The 35,000 Germans living in Britain at the outbreak of war made up the third largest immigrant group in the country. They worked in London and in seaside towns often as hairdressers, waiters, musicians, and, frequently, shop owners.
Tony Sarg, an American illustrator born in Guatemala moved to London in 1908 and his fascination with London, and especially the East End, was borne out by his cartoons, usually with 'Cockneyesque' captions. This postcard, showing a stereotypical German shopkeeper doing his bumbling best to de-Germanise his store front, placing accented patriotic notices in his window and changing his name to one of impeccably British origins, was drawn by Sarg and was probably typical of many businesses populating the areas of the capital he knew well. Remarkably, the postcard's mark on the back indicates it was sent just six weeks after the outbreak of war demonstrating that as early as this, there was a growing anti-German feeling on the home front.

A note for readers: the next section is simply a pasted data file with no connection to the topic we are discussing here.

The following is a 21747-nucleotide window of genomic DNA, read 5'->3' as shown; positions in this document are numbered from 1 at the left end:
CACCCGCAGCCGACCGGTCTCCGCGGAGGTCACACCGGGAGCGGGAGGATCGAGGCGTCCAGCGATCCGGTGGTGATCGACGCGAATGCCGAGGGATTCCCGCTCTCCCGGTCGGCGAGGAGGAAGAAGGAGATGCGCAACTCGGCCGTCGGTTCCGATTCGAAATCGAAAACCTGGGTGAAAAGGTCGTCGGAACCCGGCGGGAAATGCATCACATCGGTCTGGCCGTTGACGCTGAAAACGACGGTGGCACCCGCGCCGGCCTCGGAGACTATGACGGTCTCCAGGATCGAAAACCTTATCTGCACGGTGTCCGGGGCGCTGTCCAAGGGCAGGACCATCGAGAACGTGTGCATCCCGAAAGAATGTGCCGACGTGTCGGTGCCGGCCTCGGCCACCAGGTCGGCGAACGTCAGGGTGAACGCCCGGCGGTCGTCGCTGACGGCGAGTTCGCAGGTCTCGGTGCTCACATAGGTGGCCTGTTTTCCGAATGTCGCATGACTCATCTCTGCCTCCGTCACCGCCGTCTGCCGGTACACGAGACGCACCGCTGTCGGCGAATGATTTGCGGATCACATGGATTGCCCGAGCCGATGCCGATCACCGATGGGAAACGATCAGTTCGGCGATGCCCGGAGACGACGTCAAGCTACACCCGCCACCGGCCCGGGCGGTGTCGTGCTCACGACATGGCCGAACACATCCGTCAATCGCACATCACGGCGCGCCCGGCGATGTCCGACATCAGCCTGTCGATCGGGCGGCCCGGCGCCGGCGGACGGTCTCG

The mood, however, is still light-hearted. Events of 1915, the following year, such as the execution of British nurse Edith Cavell and the sinking of the 'Lusitania' by German torpedoes, saw the public mood towards the enemy darken. Following news of the latter, shop fronts in London's East End, such as the one caricaturised by Sarg in this postcard were famously attacked by angry Londoners in reaction to what they felt were new depths of German barbarity.